Saturday, December 25, 2010
Sunday, December 12, 2010
Monday, November 15, 2010
Saturday, November 13, 2010
I did my first trek last week. It was a 5 day trek in the Annapurna range. This is why I came to Nepal! It was wonderful to be outdoors in such beautiful country. But it wasn’t without some effort. A lot of effort, in fact.
The first day was meant to be a short, relatively easy day. An hour drive from Pokhara, I, along with a trekking partner, a guide, and a porter started the trek in Nayapul. After a few hours of fairly easy hiking, we stopped for lunch. So far so good. Because we got a pretty early start, we decided to move beyond where the itinerary said we should stay the night. So we forged on to get a head start on the 500 meters of uphill steps.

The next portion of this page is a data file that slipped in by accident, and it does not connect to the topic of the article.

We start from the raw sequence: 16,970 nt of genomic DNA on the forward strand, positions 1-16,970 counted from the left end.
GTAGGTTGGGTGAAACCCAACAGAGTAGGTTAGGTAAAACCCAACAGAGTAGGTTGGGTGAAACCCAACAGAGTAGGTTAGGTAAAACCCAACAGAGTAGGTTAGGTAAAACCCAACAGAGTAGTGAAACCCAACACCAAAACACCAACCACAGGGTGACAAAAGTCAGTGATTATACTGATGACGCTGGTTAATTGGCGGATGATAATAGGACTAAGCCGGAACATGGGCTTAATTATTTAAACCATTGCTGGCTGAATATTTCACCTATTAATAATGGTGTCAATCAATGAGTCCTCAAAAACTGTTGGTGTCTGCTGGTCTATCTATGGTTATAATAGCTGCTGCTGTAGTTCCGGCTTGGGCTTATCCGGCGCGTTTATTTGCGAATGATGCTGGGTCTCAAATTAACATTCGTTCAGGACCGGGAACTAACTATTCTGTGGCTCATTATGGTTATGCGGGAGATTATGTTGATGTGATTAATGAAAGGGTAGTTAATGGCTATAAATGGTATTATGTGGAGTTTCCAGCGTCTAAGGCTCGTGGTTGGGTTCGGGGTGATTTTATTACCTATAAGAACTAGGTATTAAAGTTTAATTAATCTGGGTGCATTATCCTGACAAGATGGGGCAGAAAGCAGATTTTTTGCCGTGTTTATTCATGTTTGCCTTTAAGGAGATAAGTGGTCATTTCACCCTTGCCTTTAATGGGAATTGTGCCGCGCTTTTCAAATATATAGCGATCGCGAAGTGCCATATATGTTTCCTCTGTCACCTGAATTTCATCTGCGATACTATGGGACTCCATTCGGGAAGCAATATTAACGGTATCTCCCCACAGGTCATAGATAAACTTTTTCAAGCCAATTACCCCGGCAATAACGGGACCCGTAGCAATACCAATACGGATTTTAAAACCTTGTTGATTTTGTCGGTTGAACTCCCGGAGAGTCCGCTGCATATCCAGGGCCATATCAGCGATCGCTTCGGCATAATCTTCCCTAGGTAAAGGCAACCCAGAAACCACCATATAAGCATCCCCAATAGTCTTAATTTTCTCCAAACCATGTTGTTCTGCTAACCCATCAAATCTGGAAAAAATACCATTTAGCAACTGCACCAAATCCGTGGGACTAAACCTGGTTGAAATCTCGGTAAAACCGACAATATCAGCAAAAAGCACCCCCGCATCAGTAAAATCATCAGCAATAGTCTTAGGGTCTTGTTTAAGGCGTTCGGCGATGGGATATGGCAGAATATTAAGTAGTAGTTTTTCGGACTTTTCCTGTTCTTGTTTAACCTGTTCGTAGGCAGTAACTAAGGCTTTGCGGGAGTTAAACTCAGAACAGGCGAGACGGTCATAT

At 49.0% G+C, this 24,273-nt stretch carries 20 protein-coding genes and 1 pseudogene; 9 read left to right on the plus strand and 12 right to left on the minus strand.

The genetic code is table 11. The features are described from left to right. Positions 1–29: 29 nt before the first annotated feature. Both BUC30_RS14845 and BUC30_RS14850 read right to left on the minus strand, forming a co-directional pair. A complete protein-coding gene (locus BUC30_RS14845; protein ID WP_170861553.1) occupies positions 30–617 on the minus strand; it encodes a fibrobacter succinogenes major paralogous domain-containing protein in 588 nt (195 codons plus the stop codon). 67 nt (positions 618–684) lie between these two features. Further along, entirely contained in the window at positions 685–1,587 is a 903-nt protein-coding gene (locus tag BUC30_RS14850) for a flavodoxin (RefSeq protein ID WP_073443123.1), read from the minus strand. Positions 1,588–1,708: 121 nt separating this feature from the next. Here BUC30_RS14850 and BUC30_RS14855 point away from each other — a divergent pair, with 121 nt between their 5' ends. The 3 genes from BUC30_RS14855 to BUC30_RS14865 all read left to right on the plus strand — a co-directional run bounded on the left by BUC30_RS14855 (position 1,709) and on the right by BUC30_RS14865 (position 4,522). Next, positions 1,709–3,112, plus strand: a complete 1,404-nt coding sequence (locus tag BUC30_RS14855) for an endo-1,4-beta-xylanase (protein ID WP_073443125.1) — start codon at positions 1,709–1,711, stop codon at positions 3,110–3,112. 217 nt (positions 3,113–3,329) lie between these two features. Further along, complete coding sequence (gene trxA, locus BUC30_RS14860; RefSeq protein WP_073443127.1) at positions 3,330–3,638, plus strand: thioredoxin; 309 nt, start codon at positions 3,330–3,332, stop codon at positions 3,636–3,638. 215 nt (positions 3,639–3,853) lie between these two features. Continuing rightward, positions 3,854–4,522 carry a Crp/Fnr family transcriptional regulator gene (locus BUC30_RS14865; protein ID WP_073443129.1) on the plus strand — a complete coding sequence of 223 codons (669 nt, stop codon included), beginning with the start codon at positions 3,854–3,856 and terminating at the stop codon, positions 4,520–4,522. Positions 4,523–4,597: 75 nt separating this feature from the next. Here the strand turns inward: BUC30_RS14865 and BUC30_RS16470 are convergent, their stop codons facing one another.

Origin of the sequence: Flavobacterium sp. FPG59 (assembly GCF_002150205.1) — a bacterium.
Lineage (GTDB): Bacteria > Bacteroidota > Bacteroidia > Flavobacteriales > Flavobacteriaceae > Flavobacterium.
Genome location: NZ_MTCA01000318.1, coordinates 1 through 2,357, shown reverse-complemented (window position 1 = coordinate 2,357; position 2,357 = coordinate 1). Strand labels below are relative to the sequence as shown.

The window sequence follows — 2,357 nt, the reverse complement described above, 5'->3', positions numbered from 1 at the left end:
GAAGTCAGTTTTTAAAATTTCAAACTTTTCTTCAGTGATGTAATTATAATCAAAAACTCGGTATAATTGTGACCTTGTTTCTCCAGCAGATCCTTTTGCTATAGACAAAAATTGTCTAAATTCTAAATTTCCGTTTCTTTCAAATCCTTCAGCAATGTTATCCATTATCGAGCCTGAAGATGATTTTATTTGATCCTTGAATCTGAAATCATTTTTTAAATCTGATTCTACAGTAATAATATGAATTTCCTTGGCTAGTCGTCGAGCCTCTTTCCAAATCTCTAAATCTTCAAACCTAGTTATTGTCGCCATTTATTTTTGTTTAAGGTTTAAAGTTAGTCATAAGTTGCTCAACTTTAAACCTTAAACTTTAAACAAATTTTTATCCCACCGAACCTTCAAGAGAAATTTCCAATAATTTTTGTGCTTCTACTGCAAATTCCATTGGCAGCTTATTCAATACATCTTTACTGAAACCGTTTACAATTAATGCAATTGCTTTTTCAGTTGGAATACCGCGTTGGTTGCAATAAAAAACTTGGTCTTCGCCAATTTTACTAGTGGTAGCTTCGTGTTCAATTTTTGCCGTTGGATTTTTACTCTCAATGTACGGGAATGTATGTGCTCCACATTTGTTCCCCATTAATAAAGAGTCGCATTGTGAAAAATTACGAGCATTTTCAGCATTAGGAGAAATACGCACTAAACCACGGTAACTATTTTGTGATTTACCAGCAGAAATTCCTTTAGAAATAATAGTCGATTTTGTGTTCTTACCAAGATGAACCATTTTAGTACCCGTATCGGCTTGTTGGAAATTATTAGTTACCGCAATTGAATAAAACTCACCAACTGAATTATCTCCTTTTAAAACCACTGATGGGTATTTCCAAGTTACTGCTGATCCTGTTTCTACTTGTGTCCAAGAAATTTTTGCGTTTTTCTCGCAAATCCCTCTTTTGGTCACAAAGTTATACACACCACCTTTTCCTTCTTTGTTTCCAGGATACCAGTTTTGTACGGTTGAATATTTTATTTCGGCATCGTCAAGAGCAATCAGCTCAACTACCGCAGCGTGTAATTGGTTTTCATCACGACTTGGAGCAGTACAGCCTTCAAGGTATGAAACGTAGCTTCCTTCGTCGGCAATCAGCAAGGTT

Strangely, we climbed up steps for 45 minutes before we even reached the “real” steps. The key to going uphill is to go slowly. Still, it’s tiring. I said that I thought Binod, our 18 year old porter, looked tired. (This was a lie. In fact, Binod looked perfectly fine.) Being the compassionate person I am, I insisted that we stop for a few minutes to let Binod rest.
Up, up, and more up. My first lesson of trekking in Nepal is that when you think you’ve reached the top, there’s always more uphill. We finally reached the tea house and enjoyed tea on the patio overlooking the steps we had just conquered. After dinner, a group of Austrians staying in the same tea house taught the Nepali porters how to play Uno. “Now you must say ‘Uno!’” Very entertaining.
The second day of trekking started out well. I felt strong, which was good because the entire day was spent going up more steps. The Nepalis seemed impressed with my language ability. I passed an old woman on the trail and I said, “Namaste, didi” (hello, big sister). She laughed this wonderful laugh and answered, “Namaste, bahini” (hello, little sister).